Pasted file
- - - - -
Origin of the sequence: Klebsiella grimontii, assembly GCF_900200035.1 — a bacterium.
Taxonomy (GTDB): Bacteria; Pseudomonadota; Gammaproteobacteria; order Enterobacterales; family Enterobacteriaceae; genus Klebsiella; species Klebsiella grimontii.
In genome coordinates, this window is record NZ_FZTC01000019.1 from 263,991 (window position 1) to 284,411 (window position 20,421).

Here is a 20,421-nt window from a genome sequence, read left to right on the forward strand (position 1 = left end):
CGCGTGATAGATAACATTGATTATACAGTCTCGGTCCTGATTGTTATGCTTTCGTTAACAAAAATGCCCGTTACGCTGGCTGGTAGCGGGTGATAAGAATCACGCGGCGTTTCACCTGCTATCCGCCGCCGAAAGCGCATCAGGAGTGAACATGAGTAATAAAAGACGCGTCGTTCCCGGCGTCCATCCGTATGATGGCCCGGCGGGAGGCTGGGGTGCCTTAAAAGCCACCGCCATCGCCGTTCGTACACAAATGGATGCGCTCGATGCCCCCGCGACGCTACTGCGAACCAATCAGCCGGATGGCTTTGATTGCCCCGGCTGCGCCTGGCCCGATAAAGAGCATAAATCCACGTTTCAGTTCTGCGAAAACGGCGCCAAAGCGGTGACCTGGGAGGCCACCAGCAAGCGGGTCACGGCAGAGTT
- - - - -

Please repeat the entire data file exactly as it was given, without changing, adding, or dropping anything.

Origin of the sequence: Klebsiella grimontii, assembly GCF_900200035.1 — a bacterium.
Taxonomy (GTDB): Bacteria; Pseudomonadota; Gammaproteobacteria; order Enterobacterales; family Enterobacteriaceae; genus Klebsiella; species Klebsiella grimontii.
In genome coordinates, this window is record NZ_FZTC01000019.1 from 263,991 (window position 1) to 284,411 (window position 20,421).

Here is a 20,421-nt window from a genome sequence, read left to right on the forward strand (position 1 = left end):
CGCGTGATAGATAACATTGATTATACAGTCTCGGTCCTGATTGTTATGCTTTCGTTAACAAAAATGCCCGTTACGCTGGCTGGTAGCGGGTGATAAGAATCACGCGGCGTTTCACCTGCTATCCGCCGCCGAAAGCGCATCAGGAGTGAACATGAGTAATAAAAGACGCGTCGTTCCCGGCGTCCATCCGTATGATGGCCCGGCGGGAGGCTGGGGTGCCTTAAAAGCCACCGCCATCGCCGTTCGTACACAAATGGATGCGCTCGATGCCCCCGCGACGCTACTGCGAACCAATCAGCCGGATGGCTTTGATTGCCCCGGCTGCGCCTGGCCCGATAAAGAGCATAAATCCACGTTTCAGTTCTGCGAAAACGGCGCCAAAGCGGTGACCTGGGAGGCCACCAGCAAGCGGGTCACGGCAGAGTT